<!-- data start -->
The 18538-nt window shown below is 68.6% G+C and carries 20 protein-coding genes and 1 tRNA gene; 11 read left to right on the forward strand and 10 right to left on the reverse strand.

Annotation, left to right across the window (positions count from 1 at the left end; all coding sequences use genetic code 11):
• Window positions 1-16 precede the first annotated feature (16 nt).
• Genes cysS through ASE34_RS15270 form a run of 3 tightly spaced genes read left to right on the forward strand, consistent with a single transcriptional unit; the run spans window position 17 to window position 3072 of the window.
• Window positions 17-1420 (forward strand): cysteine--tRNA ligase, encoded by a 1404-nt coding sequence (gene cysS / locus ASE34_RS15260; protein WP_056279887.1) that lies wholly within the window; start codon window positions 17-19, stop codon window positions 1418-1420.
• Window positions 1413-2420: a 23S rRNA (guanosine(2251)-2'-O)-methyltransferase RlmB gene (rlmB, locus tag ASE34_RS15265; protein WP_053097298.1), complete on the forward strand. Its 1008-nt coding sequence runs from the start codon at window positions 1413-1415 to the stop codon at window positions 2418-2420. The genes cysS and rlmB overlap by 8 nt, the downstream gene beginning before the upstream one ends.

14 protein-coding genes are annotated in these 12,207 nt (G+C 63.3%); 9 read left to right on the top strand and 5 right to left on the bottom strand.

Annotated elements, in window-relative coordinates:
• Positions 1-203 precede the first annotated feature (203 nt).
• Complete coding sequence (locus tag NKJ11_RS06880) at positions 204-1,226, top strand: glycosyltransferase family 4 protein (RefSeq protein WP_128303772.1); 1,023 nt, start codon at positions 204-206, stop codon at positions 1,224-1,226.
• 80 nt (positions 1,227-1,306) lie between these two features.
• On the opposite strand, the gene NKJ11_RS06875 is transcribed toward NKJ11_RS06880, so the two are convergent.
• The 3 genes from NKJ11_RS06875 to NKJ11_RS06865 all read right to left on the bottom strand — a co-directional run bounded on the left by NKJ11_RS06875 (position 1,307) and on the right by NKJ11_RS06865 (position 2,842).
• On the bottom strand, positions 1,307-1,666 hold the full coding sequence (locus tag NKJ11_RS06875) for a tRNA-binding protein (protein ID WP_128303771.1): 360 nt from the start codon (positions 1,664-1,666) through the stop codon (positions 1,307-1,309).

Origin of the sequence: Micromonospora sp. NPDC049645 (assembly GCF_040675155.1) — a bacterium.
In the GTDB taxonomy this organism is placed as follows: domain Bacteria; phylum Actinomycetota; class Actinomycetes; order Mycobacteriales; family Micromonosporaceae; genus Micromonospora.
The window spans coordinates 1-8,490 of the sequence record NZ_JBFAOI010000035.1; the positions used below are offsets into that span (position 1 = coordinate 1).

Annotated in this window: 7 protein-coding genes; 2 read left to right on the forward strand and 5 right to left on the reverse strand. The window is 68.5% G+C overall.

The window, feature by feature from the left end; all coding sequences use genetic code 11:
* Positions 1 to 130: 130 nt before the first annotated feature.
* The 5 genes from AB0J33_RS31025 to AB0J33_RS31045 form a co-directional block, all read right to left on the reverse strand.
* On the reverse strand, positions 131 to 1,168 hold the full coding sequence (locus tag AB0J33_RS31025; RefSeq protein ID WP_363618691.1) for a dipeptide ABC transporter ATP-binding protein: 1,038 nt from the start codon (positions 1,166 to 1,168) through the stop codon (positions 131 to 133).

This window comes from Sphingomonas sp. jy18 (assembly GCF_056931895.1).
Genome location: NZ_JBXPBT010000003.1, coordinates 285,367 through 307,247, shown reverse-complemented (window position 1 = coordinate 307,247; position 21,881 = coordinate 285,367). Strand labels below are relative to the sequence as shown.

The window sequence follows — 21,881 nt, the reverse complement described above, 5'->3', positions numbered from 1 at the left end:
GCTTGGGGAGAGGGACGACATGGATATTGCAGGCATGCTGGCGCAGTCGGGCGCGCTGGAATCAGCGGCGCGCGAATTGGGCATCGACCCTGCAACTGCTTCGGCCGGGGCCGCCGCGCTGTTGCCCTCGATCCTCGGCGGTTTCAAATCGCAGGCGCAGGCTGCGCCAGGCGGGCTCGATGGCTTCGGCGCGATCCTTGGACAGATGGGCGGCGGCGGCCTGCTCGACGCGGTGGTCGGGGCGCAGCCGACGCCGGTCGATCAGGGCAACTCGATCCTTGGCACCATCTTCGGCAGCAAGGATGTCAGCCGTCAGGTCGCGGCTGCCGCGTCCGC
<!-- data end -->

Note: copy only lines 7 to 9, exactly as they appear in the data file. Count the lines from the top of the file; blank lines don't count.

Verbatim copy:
14 protein-coding genes are annotated in these 12,207 nt (G+C 63.3%); 9 read left to right on the top strand and 5 right to left on the bottom strand.

Annotated elements, in window-relative coordinates:
• Positions 1-203 precede the first annotated feature (203 nt).